Lost in the Closet: Pyjamas (Beauty and the Beach)

Still from ‘Pyjama Peeps’ found at British Pathé, 1921

The seaside became the world’s most glamorous stage on which all who visited it could play whatever role they fancied for a brief space of time – From Victorian and Edwardian Seaside

As the new season collections begin the rounds in New York, a recent Vogue guide to pyjama dressing is a reminder that one of summer’s biggest trends is far from dead. Pyjama dressing, while sounding like something dreamed up on the pages of fashion magazines never to see the light of day, actually ties in with the Chinoiserie trend and also the 70s revival that was prevalent all over the catwalks and High Street last season. So much so that it has found favour everywhere from Harpers Bazaar to Refinery 29 and Fur Coat, No Knickers, while an influential Style Bubble post saw Alfie’s Antiques Market swamped with requests for similar pyjama sets. Even Ryan Gosling and Rachel Roy have picked up the mantle. My own minor obsession unfortunately doesn’t reach the lofty heights of Marc Jacobs or Louis Vuitton but does feature three different pyjama sets from three different eras.

Pink 1940s pyjama set that I acquired from an antiques market while staying with friends who run the vintage store Another Man’s Treasure; green suit from my mother, circa 1972, she guesses it was from Bourne and Hollingsworth department store; yellow Topshop pyjama suit bought this summer.

The main inspiration behind this trend is the beach wear of the then-newly fashionable coastlines of the 20s and 30s. According to Sun, Sea and Sand: The Great British Seaside Holiday, the style started in 1927, worn over swim suits by the smart set at the Riviera and then became a common sight throughout the 30s on the beaches of Britain. The Art Deco craze meant they often had geometric prints, and the Depression-era interest in creating synthetic fabrics ensured that the modish new beach suits could be made of silk but were more often made from crêpe de chine, éponge (early towelling) or jersey. Perfect examples of this chic beachwear are shown in this fashion show on the Thames from 1932 from British Pathé:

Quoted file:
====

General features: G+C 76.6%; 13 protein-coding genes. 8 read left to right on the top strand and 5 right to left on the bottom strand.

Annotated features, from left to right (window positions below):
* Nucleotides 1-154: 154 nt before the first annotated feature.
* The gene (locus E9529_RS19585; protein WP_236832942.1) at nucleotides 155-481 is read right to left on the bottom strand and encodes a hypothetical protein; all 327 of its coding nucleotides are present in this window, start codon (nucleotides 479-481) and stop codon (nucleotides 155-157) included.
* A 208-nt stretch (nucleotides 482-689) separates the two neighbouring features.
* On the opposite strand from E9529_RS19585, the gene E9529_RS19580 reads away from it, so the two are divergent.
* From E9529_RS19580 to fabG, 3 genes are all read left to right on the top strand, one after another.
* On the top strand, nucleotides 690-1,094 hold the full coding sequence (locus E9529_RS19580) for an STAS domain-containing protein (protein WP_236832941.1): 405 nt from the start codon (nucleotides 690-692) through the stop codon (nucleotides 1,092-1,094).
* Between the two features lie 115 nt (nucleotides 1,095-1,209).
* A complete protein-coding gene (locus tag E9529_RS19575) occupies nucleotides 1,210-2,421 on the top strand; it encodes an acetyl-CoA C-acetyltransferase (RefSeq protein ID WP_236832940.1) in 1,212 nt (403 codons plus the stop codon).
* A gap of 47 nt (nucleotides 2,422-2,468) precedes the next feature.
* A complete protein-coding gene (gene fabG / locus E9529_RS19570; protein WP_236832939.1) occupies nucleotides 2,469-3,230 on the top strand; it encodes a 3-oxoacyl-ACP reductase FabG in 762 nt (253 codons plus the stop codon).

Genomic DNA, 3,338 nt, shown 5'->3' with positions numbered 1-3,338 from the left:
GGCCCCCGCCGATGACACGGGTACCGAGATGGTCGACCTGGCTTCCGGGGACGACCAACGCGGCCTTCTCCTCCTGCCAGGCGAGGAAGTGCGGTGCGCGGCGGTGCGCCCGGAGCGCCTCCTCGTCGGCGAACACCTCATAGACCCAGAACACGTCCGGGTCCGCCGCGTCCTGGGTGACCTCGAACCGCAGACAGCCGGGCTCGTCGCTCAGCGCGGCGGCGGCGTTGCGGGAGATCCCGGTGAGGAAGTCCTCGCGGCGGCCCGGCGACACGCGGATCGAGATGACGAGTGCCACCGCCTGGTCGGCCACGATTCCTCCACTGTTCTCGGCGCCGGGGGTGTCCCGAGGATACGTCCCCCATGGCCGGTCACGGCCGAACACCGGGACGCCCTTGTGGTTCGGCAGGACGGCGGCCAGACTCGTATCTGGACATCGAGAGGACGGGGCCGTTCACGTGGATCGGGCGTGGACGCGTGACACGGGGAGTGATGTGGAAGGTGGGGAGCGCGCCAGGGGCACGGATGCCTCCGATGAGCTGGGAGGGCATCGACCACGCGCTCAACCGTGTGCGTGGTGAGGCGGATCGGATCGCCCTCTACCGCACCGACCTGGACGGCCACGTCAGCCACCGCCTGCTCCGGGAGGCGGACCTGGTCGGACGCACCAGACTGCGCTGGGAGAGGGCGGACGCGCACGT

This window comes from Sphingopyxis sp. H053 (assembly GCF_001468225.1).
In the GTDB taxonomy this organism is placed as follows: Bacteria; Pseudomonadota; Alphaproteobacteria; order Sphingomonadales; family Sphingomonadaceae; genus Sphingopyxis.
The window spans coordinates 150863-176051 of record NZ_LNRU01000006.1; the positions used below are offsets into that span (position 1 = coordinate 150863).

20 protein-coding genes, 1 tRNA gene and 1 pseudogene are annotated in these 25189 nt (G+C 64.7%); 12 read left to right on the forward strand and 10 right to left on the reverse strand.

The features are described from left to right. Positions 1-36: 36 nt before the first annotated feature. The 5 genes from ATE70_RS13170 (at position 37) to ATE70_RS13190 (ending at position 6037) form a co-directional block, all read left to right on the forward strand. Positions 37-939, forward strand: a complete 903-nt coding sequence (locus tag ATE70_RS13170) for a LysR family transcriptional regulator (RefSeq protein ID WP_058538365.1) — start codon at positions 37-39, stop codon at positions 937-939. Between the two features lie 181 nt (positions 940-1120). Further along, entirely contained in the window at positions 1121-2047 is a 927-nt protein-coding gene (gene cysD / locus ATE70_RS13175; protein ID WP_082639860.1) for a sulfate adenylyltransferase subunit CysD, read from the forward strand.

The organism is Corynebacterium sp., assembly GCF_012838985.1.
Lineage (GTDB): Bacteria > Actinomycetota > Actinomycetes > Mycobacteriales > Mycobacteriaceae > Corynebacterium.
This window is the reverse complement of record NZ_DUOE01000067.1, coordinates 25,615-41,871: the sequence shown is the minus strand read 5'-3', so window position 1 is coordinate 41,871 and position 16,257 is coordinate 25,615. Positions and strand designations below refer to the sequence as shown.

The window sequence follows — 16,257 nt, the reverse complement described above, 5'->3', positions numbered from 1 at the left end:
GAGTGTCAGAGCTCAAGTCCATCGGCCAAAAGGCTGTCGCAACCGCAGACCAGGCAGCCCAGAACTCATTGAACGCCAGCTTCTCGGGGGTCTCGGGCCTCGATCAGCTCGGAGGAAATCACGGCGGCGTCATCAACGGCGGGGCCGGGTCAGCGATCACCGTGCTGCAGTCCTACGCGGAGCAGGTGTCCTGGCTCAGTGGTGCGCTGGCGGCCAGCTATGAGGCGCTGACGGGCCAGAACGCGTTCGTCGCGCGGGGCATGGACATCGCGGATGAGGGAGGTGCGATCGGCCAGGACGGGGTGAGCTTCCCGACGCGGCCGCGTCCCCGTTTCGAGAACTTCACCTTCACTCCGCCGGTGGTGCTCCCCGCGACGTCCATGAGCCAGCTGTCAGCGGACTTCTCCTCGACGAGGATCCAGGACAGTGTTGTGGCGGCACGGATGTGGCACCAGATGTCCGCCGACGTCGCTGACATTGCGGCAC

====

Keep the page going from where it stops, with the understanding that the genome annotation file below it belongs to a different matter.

‘Father Thames’ Daughters’ from 1932 also found here

But flamboyance at the beach was nothing new… CLICK HERE to continue reading Beauty and the Beach at British Pathé!

About Amber Jane

Amber Butchart is a fashion historian on a quest to reveal the secrets of our sartorial past and place the semiotics of style in a wider cultural, political and social sphere. She has contributed to productions for BBC 1 & 2, BBC Learning, Radio 4, Channel 4 and Sky Arts, from Making History and Woman’s Hour to Great British Sewing Bee, and she presents a regular ‘In Conversation’ series at the V&A museum looking at issues concerning the clothed body in fashion and performance. She is an Associate Lecturer in Cultural & Historical Studies at London College of Fashion, where she lectures across a number of areas concerning fashion, the body and contemporary culture, from the impact of blogging on fashion media to fashion and the grotesque. Shot by Vogue as a girl with great British style, her interest in antique clothing was ignited by working as Head Buyer for vintage clothing company Beyond Retro, and for 5 years she was a regular contributor to leading trend analysis company WGSN. As the red-haired half of the Sony-nominated Broken Hearts DJ duo she co-hosts a weekly radio show on Jazz FM focussing on swing music, with an emphasis on rediscovering forgotten women of the Jazz Age; and as live DJs they have graced stages across the globe for the likes of Marc Jacobs, Vivienne Westwood and Louis Vuitton. A former Research Fellow at the University of the Arts London, Amber has spoken at the Institute for Contemporary Arts, British Museum, Royal Academy, British Library, Wellcome Collection, British Film Institute, and is a regular on the SHOWstudio fashion week panels. She is a member of the Royal Historical Society and the Association of Dress Historians and her book Nautical Chic: a history of high fashion on the high seas, is forthcoming in 2015 published by Thames & Hudson. Amber Jane Butchart's Fashion Miscellany, her compilation of vestimentary oddities, is out now.
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One Response to Lost in the Closet: Pyjamas (Beauty and the Beach)

  1. Pingback: No People Like Show People: Vesta Tilley and the Tuxedo | Theatre of Fashion

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